Very roughly how many proteins (chains) are synthesized in the human body per hour under normal conditions? (And how many ribosomes does the human body have?)


closed as too broad by MattDMo, anongoodnurse, David, AliceD, March Ho Nov 16 '16 at 23:09

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    $\begingroup$ Welcome to SE Biology. This question has multiple issues that will see it being downvoted or closed. There are two questions rather than one. Neither question is well defined. The first question is impossible to answer. This is due to the enormous error in such an estimation. There is variation at every level of a human body; starting between tissues down to translational initiation events on individual RNA transcripts. Also, every protein/polypeptide chain has a different length so every protein will take a different length of time to produce. $\endgroup$ – Michael_A Nov 16 '16 at 21:14
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    $\begingroup$ @Michael_A It's not such a crazy question I think ... It should be possible to come up with at least a ballpark figure (say, correct within an order of magnitude) from bioenergetics. $\endgroup$ – Roland Nov 16 '16 at 22:32
  • $\begingroup$ @Roland, Changing the question to ask about the number of amino acids per hour would make a ballpark estimate feasible. Once that change is made I almost agree with you regarding the first question. The other issue is that there are two questions. Currently, there are two answers but each answer addresses a different question. $\endgroup$ – Michael_A Nov 16 '16 at 23:42
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    $\begingroup$ @Michael_A But once we know the number of amino acids, this can be converted to number of proteins, since we know the average length of a protein in human cells. (Although we must assume that protein turnover rate is independent of protein size.) I agree it would be good to split the question in two. $\endgroup$ – Roland Nov 17 '16 at 16:49
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    $\begingroup$ I'm voting to reopen this question, as I think it's fully possible to answer it with some reasonable confidence. We often overlook these quantitative questions in biology, but they are interesting and not as hard to answer as some may think --- it is not necessary to know a lot of details. I don't know the answer to the second question on number of ribosomes, but it should be possible to figure out a rough number for this as well, by estimating ribosomes as a fraction of total protein. This has been done for yeast, see book.bionumbers.org/how-many-ribosomes-are-in-a-cell $\endgroup$ – Roland Nov 28 '16 at 20:10

Regarding protein synthesis rate, here's an attempt at an estimate from bioenergetics:

  • ATP turnover in the human body is consider to be about 100 mol / day.

  • Protein synthesis is estimated to require about 1/4 of ATP consumption in a mammalian cell, and one amino acid elongation requires about 5 ATP, so about 5 mol amino acids are elongated per day, which translates to $1.2 \cdot 10^{23}$ amino acids per hour.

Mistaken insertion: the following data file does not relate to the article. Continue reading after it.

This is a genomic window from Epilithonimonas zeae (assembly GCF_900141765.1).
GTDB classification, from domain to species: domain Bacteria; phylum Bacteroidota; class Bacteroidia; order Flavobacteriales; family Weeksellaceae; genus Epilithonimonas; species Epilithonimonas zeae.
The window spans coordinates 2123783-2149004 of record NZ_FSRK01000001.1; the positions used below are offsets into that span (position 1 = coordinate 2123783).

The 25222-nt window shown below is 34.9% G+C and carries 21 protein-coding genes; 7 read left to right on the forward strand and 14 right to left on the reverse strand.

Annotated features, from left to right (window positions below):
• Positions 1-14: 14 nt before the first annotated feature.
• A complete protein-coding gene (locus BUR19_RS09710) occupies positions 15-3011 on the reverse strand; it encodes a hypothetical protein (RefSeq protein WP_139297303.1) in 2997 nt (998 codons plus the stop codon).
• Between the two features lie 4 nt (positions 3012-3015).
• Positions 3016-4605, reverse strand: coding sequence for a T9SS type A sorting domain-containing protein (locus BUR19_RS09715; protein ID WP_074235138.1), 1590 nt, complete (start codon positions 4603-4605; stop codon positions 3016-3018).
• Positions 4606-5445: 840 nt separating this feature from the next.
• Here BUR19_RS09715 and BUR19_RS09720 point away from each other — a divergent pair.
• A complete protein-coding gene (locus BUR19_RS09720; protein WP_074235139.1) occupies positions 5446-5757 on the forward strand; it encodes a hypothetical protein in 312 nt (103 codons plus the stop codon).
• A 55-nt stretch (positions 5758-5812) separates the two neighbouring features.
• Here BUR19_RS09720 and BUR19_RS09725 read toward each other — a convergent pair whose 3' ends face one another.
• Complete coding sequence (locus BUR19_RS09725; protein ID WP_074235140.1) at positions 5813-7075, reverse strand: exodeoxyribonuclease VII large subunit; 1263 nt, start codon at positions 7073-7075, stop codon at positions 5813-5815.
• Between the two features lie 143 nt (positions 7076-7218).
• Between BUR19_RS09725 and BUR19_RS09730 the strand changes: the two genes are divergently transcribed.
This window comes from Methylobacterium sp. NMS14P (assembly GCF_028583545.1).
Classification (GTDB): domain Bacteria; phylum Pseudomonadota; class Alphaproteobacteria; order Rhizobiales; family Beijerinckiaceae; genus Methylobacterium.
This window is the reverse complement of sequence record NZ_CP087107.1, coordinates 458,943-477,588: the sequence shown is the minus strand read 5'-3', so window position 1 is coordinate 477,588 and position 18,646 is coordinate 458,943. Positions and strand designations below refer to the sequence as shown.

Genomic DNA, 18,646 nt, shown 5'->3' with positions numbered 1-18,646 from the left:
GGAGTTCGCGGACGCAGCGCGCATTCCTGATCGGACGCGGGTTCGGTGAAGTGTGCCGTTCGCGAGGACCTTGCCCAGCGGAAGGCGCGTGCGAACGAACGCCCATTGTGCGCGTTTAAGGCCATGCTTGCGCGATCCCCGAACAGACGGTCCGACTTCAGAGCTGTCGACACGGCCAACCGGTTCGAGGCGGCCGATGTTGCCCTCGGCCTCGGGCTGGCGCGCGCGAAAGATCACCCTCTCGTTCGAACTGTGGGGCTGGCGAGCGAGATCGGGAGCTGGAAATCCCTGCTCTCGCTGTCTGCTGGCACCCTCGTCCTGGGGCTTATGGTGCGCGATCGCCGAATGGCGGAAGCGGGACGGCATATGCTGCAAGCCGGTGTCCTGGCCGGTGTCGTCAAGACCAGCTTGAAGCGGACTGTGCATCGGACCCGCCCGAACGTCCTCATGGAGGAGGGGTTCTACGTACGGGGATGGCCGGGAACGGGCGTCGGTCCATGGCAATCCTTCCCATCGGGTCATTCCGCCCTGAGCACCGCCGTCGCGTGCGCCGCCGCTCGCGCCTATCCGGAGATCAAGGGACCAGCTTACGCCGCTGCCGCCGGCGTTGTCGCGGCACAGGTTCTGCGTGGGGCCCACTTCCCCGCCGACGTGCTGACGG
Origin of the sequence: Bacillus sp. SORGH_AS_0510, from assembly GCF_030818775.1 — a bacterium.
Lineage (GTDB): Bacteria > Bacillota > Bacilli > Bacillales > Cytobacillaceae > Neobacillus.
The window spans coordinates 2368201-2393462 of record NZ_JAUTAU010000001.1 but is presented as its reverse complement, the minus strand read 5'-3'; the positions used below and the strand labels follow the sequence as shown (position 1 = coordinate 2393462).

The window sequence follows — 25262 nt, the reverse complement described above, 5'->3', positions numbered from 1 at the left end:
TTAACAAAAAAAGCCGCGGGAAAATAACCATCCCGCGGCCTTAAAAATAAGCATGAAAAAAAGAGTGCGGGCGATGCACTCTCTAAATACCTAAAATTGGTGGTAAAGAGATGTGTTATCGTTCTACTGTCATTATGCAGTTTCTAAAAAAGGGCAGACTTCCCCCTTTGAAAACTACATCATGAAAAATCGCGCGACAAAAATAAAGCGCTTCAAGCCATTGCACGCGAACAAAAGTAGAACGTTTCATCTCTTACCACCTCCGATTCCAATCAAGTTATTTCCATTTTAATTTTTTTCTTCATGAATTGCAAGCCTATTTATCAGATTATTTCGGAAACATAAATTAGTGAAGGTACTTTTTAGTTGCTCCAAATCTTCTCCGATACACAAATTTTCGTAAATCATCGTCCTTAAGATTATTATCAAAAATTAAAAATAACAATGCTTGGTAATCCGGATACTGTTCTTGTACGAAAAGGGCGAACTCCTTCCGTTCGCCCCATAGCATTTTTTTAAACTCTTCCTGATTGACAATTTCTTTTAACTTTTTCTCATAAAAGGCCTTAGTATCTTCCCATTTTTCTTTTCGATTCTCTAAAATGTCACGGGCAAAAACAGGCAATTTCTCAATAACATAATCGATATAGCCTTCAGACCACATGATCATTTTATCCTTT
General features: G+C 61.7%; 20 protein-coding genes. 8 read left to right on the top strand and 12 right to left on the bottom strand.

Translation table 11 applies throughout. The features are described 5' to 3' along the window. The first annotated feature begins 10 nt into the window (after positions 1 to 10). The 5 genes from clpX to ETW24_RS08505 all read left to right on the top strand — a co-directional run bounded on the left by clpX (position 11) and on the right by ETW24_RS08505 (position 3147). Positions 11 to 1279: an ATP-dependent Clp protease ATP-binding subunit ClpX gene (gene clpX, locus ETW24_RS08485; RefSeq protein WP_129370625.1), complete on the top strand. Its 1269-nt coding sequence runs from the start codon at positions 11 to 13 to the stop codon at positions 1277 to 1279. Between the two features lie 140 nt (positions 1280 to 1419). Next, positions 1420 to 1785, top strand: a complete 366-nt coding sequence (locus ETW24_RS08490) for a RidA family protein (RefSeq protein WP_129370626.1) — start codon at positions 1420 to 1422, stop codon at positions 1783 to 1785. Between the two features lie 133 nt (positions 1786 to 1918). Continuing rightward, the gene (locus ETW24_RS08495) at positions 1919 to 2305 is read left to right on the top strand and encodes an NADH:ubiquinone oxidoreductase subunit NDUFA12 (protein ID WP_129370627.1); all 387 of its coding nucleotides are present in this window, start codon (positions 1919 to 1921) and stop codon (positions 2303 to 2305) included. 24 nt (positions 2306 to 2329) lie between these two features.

• An average human protein is about 400 amino acids, which gives about $3 \cdot 10^{20}$ proteins per hour.${}^1$

I think this should be correct within an order of magnitude at least. (Unless I screwed up at some step in the calculation, it's getting late over here :) The most uncertain factor is probably the fractional ATP demand for protein synthesis.

${}^1$ The is correct with the following assumptions. Consider that the proteome has some (any) length distribution $p(n)$ where $n = 1,2,3 \dots$ is the protein length in amino acids, and $\sum_n p(n) = 1$. Let $r(n)$ be the total rate of synthesis of all proteins of length $n$. If we assume that this rate is proportional to protein abundance, $r(n) = t\ p(n)$, where $t = \sum_n r(n)$ is the total protein synthesis rate, then the total rate of amino acids per unit time is

$r_{AA} = \sum_n n\ r(n) = t \sum_n n\ p(n) = t\ \mu$

where $\mu$ is the average protein length. Hence the sought total protein synthesis rate is $t = r_{AA} / \mu$.


For your first question I think @Michael_A has explained why this question can't be answered.

And for the second one, I quote from bscb.org :

Ribosomes are found ‘free’ in the cytoplasm or bound to the endoplasmic reticulum (ER) to form rough ER. In a mammalian cell there can be as many as 10 million ribosomes (A single cell of E. Coli contains about 20,000 ribosomes and this accounts for about 25% of the total cell mass). Several ribosomes can be attached to the same mRNA strand, this structure is called a polysome. Ribosomes have only a temporary existence. When they have synthesised a polypeptide the two sub-units separate and are either re-used or broken up.

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    $\begingroup$ I don't like the last sentence in the quote. Very misleading. Almost everything in the cell turns over, but ribosomes have a long half-life compared to the time needed to translate a mRNA. $\endgroup$ – David Nov 16 '16 at 22:25

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